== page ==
Q: I’m a contractor and just had 4′ walnut flooring installed in a clients home. A few months later, there are white lines in between the long edges of the floor boards in many areas.
I can’t find any answers online. Any input would be appreciated!
A: Ok, I’m going to give it my best guess based on some assumptions. This is site finished. It was finished with a water borne urethane. The floor has shrunk a bit and the finish has stretched and fractured creating these white lines.
Follow-up Q: Your assumptions are correct. I’m guessing the only fix is to resand and refinish the entire floor?? Is this a manufacture issue with the poly?? No one wants to claim any liability for the work and I’m stuck with a lot of finger pointing….
A: Of course nobody wants to accept liability, and everyone wants to find someone to blame! But that doesn’t find a solution. I’m using Poloplaz finishes now and have been for more than a year. Great products and great support! I did pose a question to a Dura Seal rep a number of years back regarding a situation that happened to me even though I did everything properly and there was no indicator that the problem was going to occur. His response was: If you do this work long enough, shit happens!
I don’t know if this could be called a manufacturing issue. It is a simple fact that water borne finishes are more brittle that oil based and don’t stretch as well. I was thinking about the differences between the 2 genres of finish on my drive home today and I have to say, for every good thing that can be said about water borne urethanes, there seems to be a negative. Here is what I mean. They dry and cure much faster than oil based which is good for the home owner. However, the quickness of set up can make them very tricky to apply. They don’t smell bad but that can leave a person thinking they are very safe which they are not, if using a 2 component finish. They dry crystal clear but that can look rather stark on a non stained floor. I am ranting!
I have used these finishes off and on for a few decades but don’t use them often. I don’t consider them as durable as a good solvent based finish though they do have advantages in some situations. I’m not sure if buffing and applying another coat will solve the problem or you will have to start over. My suggestion is either get advice from the company who made the finish or scan the web site at floormasters.com to see if you can find an answer. I know this issue has come up but I don’t recall what was decided to be the fix.
If you do a lot of this I would encourage you to consider Poloplaz products. Primero is excellent. The best oil based polyurethane I’ve ever used. They also have a high end water borne that has the second component/hardener added to the finish. The way it works is the product is shipped at a ph of 8. After it is applied the ph drops and becomes acidic and this activates the cross linker. No handling of nasty chemicals with mixing and no finish waste. I haven’t tried this product, 202 yet, but it sounds promising as far as water borne finishes goes. Another thing, if you have a problem they give good support. I’ve even sent questions to their chief chemist who was gracious enough to reply with a detailed response.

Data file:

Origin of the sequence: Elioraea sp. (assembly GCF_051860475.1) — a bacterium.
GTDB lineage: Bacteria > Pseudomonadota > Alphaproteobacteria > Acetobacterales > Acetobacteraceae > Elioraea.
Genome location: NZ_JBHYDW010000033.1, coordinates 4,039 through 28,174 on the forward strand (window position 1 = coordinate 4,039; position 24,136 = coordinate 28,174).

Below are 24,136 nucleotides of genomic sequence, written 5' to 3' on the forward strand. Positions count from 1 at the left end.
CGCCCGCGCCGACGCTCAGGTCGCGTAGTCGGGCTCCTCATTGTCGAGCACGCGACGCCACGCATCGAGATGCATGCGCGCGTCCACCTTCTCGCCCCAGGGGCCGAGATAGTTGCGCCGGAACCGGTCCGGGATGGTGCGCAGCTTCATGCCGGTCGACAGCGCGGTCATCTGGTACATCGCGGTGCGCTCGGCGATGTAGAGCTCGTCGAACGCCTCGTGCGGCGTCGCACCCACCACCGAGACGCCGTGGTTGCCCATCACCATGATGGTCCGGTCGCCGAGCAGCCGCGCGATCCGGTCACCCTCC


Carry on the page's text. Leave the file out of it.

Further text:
Second Follow-up Q: I did have the material supply rep come out and he said he believes it is WLS or white line syndrome. Have you ever heard of this terminology?? He (rep) has heard/read about it but never actually seen it in the Chicago area in the 30 years he has been in business. I think we will try to determine from the finisher what product was used (I know it was water based) and contact the manufacturer rep for more input. I’d hate to refinished it (including moving all the furniture on the entire 1st floor completely out & back in) just to have it happen again. Thanks for all your input…. I appreciate your time and info.
A: WLS is what my first assumption was. Water borne finish stretches, cracks and appears as white lines. I think your approach at this point is what I would do too. Contact the finish manufacturer and see if you can get some satisfying answers. Good luck on that one.
Related Q: I had new hardwood floors installed, and there are white lines along many edges of each piece of wood (from the urethane). The floor installer and finisher said it was due to the floors being dark and the new standards required for the newer urethanes. He said nothing could be done. It looks awful. Is it true what the installer said or is there a solution to get rid of all the white lines?
A: It sounds more like the boards have shrunk, stretching and then fracturing the finish along the board edges. I would try a buff and re-coat. The finish will have to be screened well before another coat is applied.
Related Q: I had my floors refinished in December. I just noticed white areas forming in the seams of some of the wood pieces. New white areas are forming almost daily. Almost like the polyurethane is coming up from the floor. One of the sticky pads on my kitchen table leg actually pulled the poly right off the floor. What is happening?
A: This doesn’t sound good at all. White lines along board edges can occur when a floor is finished and the finish covers board edges. Then when winter arrives, the heat is turned on and some shrinkage occurs, the finish stretches and breaks. That the bottom of a table leg would pull the finish off the floor tells me there isn’t a good bond between coats. You will need to call the company back who did the work. There may be more going on but I don’t know what finish they used, what procedures were followed or what the condition of the floor was when they started work.